For a young designer just starting out, the Web can be the perfect stepping stone from nothing to something.
Debra Torres learned this when she couldn’t get boutique owners interested in her contemporary guayabera shirts for women, but found there was a ready customer online.
She paid a friend of a friend $1,000 to put up a marketing site. When her attempts to go the traditional route through a showroom rep and working trade shows failed to capture orders from boutique owners, she paid the Web designer another $1,000 to put up a shopping cart using PayPal. Several editorial mentions in glossy magazines later, the site was taking in several thousand dollars a month.
The shirts retail for $109 to $199 and come in such fabrics as stretch cotton and iridescent silk taffeta. They are made in New York.
Torres launched her Web store in November 2005 and recently expanded the site with more designs, men’s wear and bags. She plans to add more accessories from a variety of designers in the hopes of making the site a destination for brands that blend Latin tradition with modern fashion.
“There is so much interesting product out there” from countries as diverse as Argentina and Venezuela, she noted.
Torres was born in Cuba and grew up in Miami. She studied at Parsons School of Design (now Parsons The New School for Design), worked at Christian Dior and Neiman Marcus and received a business degree from Columbia University.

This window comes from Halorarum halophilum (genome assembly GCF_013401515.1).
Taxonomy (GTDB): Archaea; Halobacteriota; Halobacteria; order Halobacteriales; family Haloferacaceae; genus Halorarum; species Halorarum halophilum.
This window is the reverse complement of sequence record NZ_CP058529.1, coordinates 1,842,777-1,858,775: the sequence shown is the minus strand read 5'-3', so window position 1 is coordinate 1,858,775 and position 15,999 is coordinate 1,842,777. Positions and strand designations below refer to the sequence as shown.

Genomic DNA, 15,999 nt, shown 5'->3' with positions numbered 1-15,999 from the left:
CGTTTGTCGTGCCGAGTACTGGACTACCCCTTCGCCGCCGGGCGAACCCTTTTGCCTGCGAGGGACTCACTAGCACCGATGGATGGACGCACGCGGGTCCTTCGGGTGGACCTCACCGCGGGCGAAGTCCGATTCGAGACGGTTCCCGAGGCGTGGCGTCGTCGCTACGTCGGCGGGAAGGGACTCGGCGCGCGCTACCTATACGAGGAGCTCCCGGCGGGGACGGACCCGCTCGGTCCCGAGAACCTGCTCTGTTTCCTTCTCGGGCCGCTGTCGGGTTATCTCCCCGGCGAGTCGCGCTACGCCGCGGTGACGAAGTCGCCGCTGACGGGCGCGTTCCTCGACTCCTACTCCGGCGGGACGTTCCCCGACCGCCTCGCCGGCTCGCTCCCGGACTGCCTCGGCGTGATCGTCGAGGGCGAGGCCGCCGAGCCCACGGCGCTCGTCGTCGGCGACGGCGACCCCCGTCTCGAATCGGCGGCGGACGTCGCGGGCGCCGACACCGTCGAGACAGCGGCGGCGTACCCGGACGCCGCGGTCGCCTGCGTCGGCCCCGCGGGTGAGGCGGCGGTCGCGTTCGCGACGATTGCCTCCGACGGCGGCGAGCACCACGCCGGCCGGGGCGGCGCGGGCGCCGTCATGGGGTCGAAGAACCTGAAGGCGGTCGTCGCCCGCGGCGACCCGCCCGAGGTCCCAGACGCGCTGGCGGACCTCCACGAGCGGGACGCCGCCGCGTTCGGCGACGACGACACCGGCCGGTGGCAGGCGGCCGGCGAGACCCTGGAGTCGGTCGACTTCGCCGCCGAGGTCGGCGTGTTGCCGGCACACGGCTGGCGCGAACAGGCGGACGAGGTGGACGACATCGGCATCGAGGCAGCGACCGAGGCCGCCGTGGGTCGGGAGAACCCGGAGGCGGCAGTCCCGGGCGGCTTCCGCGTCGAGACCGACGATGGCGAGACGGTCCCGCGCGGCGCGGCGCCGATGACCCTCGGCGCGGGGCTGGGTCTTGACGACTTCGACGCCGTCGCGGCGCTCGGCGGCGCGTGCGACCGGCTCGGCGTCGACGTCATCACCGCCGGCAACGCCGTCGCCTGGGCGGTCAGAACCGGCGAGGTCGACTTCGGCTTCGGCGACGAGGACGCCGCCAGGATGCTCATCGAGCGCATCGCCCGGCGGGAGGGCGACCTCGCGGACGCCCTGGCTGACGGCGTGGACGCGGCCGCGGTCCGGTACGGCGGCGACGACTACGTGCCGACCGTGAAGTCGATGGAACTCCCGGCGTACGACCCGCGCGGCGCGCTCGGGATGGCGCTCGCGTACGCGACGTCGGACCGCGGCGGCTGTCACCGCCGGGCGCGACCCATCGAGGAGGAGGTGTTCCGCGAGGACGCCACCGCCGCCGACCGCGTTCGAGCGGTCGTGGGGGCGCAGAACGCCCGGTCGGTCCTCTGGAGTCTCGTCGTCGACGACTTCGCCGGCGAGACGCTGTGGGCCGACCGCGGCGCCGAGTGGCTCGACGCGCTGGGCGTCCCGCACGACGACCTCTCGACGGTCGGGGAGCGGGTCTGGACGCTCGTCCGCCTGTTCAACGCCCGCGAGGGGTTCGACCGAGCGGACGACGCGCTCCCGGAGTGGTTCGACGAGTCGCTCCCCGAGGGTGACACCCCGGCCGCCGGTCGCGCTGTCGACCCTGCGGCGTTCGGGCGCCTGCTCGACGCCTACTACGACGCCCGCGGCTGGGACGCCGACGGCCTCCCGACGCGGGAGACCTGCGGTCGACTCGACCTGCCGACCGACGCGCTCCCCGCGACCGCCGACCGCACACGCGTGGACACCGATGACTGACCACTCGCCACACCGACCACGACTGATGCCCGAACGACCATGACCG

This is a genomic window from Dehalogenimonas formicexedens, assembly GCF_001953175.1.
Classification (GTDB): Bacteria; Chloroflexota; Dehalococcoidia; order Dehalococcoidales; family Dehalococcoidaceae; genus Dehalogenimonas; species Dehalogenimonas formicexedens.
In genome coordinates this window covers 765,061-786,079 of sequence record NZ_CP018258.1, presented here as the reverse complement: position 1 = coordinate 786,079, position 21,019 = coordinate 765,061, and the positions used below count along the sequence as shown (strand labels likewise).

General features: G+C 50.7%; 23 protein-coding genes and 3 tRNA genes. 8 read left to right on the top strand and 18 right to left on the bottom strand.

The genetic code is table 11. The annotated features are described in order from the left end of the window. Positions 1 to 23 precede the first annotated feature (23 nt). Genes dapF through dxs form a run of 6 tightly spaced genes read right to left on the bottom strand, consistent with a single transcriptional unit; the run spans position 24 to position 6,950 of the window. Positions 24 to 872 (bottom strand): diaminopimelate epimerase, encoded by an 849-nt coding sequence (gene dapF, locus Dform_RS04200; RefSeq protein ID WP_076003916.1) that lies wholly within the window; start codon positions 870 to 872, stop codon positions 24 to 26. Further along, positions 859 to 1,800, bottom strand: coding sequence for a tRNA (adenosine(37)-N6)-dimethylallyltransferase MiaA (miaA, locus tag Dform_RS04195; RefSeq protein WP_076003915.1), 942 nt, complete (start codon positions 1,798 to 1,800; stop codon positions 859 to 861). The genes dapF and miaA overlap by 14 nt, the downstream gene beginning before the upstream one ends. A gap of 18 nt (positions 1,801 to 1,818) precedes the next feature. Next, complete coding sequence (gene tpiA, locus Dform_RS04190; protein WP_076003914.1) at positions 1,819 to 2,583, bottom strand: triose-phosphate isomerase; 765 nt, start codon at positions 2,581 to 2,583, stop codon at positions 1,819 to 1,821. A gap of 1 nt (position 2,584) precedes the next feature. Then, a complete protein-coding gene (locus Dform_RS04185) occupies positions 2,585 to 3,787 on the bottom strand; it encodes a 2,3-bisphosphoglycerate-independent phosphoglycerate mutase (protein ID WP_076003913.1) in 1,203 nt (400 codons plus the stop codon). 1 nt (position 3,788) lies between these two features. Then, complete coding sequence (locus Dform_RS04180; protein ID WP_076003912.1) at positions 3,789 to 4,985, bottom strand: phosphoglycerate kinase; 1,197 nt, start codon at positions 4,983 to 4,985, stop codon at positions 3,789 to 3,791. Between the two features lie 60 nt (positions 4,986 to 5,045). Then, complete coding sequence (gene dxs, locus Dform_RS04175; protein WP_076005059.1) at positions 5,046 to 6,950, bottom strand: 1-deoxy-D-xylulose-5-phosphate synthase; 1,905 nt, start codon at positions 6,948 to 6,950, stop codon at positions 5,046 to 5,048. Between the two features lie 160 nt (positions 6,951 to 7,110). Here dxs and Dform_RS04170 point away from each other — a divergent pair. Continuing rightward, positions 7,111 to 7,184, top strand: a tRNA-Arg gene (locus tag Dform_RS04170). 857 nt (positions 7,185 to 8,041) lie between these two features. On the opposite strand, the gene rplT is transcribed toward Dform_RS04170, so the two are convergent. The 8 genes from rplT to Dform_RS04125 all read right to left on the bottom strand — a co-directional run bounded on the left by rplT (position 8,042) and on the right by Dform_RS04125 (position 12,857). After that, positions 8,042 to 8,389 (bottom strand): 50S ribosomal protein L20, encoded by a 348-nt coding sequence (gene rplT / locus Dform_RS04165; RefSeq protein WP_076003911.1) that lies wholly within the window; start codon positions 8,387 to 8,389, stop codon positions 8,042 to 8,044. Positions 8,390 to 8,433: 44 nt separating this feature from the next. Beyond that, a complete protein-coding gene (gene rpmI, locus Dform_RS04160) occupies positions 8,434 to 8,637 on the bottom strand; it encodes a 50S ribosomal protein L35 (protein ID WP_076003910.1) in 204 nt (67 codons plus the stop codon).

She advises other business owners to find a Web site designer with a compatible aesthetic sense. “The most important thing is to find someone who has the same vision and understands what you want,” she said. “You trust they will produce what you’re looking for.”
Her direct approach is easier and less expensive than the traditional route of hiring a showroom rep and working trade shows, she said. But once the Web site goes up, it still needs to be marketed. One option is to try to get as many products as possible mentioned editorially in magazines, because that’s one of the biggest drivers of traffic and awareness. Another is to partner with other fashion sites and blogs, and ask them to feature the products, Torres said. Also, it is important to have a way for Web site visitors to contact the designer. An 800 number and other contact information online are key. Small companies will need a way to capture visitors’ e-mail addresses, so they can contact potential customers.
“Most stores are not trendsetters,” Torres said. “They’re just following the trends, so until your item becomes trendy, it’s not interesting to them. At the same time, you can sell your product to a customer, but how to get to them? The Web lets you do that.”